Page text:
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dc.contributor.advisorMandryk, Regan L.en_US
dc.creatorGerling, Kathrinen_US
dc.date.accessioned2014-05-28T12:00:23Z
dc.date.available2014-05-28T12:00:23Z
dc.date.created2014-05en_US
dc.date.issued2014-05-27en_US
dc.date.submittedMay 2014en_US
dc.identifier.urihttp://hdl.handle.net/10388/ETD-2014-05-1544en_US
dc.description.abstractOlder adults in residential care often lead sedentary lifestyles despite physical and cognitive activities being crucial for their well-being. Care facilities face the challenge of encouraging their residents to participate in leisure activities, but as the impact of age-related changes grows, few activities remain accessible. Video games in general – and motion-based games in particular – hold the promise of providing mental, physical and social stimulation for older adults. However, the accessibility of commercially available games for older adults is not considered during the development process. Therefore, many older adults are unable to obtain any of the benefits. In my dissertation, this issue is addressed through the development of motion-based game controls that specifically address the needs of older adults. The first part of this thesis lays the foundation by providing an overview of motion-based game interaction for older adults. The second part demonstrates the general feasibility of motion-based game controls for older adults, develops full-body motion-based and wheelchair-based game controls, and provides guidelines for accessible motion-based game interaction for institutionalized older adults. The third part of this thesis builds on these results and presents two case studies. Motion-based controls are applied and further evaluated in game design projects addressing the special needs of older adults in long-term care, with the first case study focusing on long-term player engagement and the role of volunteers in care homes, and the second case study focusing on connecting older adults and caregivers through play. The results of this dissertation show that motion-based game controls can be designed to be accessible to institutionalized older adults. My work also shows that older adults enjoy engaging with motion-based games, and that such games have the potential of positively influencing them by providing a physically and mentally stimulating leisure activity. Furthermore, results from the case studies reveal the benefits and limitations of computer games in long-term care. Fostering inclusive efforts in game design and ensuring that motion-based video games are accessible to broad audiences is an important step toward allowing all players to obtain the full benefits of games, thereby contributing to the quality of life of diverse audiences.en_US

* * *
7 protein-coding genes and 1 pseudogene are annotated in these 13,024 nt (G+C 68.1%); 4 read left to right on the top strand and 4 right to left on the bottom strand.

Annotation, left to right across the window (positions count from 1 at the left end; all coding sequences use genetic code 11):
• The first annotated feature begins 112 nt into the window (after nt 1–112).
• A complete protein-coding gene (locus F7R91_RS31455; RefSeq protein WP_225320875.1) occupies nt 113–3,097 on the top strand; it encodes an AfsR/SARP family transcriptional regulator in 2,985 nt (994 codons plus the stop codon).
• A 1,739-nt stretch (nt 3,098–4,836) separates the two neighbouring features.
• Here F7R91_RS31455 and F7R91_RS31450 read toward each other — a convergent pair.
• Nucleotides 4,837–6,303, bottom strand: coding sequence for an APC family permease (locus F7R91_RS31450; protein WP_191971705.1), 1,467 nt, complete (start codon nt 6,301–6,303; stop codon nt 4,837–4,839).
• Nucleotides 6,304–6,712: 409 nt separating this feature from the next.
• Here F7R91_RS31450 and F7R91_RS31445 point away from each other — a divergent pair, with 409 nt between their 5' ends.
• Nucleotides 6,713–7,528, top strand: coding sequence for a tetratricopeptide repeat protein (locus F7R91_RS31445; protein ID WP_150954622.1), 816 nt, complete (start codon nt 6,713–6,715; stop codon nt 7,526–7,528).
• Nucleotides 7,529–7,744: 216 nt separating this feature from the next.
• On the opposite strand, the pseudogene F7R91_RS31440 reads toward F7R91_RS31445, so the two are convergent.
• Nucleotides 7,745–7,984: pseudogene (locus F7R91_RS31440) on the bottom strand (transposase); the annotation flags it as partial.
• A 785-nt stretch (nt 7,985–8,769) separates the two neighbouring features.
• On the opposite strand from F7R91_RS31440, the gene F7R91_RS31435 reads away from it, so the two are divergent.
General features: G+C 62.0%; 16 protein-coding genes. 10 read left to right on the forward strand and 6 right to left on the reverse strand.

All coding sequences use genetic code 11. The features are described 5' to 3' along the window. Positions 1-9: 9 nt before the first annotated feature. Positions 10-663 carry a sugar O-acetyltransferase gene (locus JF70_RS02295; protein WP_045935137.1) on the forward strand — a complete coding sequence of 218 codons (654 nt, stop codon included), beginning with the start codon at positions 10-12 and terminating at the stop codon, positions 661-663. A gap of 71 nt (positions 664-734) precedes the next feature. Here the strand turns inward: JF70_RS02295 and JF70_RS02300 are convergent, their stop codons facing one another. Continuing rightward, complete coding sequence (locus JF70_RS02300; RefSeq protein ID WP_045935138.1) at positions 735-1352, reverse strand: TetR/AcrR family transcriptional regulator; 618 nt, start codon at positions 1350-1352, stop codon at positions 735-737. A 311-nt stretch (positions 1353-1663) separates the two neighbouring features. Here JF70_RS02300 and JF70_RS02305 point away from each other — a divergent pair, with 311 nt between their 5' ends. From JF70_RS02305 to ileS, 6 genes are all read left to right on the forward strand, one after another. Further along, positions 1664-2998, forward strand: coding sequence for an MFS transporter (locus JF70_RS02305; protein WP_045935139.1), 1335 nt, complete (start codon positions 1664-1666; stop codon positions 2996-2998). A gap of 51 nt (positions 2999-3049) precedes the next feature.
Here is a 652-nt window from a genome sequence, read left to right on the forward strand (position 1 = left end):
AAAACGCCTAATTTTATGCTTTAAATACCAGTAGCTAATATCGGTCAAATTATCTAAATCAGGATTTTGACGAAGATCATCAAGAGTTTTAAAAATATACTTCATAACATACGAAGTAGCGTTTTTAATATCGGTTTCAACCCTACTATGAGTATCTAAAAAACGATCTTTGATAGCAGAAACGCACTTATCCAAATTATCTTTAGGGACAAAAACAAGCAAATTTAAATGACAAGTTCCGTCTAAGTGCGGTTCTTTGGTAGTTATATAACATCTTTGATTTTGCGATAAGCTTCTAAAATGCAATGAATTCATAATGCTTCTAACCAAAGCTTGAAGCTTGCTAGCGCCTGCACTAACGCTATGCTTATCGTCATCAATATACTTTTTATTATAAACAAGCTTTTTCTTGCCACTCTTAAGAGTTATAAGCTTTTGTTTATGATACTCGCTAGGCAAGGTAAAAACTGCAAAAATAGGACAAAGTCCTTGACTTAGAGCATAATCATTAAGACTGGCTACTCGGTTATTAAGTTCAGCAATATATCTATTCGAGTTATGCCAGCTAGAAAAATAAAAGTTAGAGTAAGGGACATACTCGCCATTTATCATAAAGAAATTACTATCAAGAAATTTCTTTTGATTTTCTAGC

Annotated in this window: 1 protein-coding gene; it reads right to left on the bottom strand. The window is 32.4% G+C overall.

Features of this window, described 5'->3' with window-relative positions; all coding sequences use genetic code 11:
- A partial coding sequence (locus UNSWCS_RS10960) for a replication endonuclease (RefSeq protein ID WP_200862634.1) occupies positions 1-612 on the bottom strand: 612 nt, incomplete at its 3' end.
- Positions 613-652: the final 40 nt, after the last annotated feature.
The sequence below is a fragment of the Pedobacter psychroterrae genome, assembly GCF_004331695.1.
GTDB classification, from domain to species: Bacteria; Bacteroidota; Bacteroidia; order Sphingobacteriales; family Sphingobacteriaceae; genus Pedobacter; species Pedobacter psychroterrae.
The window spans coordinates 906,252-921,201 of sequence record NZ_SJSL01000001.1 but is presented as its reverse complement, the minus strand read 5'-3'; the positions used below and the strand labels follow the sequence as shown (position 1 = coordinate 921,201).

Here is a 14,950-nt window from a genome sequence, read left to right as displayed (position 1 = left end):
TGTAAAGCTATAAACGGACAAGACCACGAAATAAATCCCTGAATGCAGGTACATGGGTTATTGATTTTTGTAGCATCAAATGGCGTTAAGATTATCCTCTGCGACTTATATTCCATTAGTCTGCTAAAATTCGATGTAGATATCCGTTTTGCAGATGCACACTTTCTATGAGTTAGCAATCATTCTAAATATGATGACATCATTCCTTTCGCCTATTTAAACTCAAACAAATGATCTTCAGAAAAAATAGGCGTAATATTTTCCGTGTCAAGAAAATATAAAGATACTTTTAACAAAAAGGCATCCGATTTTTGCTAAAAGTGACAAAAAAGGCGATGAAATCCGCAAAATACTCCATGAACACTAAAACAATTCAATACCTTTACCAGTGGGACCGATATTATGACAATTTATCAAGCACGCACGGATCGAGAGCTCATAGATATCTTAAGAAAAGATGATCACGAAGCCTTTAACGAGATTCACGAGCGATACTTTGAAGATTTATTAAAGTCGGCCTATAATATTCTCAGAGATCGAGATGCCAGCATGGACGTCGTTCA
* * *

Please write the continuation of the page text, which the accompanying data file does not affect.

dc.language.isoengen_US
dc.subjectVideo Gamesen_US
dc.subjectAccessibilityen_US
dc.subjectHuman-Computer Interactionen_US
dc.subjectOlder Adultsen_US
dc.subjectLong-Term Careen_US
dc.titleMotion-Based Video Games for Older Adults in Long-Term Careen_US
thesis.degree.departmentComputer Scienceen_US
thesis.degree.disciplineComputer Scienceen_US
thesis.degree.grantorUniversity of Saskatchewanen_US
thesis.degree.levelDoctoralen_US
thesis.degree.nameDoctor of Philosophy (Ph.D.)en_US
dc.type.materialtexten_US
dc.type.genreThesisen_US
dc.contributor.committeeMemberGutwin, Carlen_US
dc.contributor.committeeMemberOsgood, Nathanielen_US
dc.contributor.committeeMemberMakaroff, Dwighten_US
dc.contributor.committeeMemberChilibeck, Philen_US
dc.contributor.committeeMemberLewkowicz, Myriamen_US


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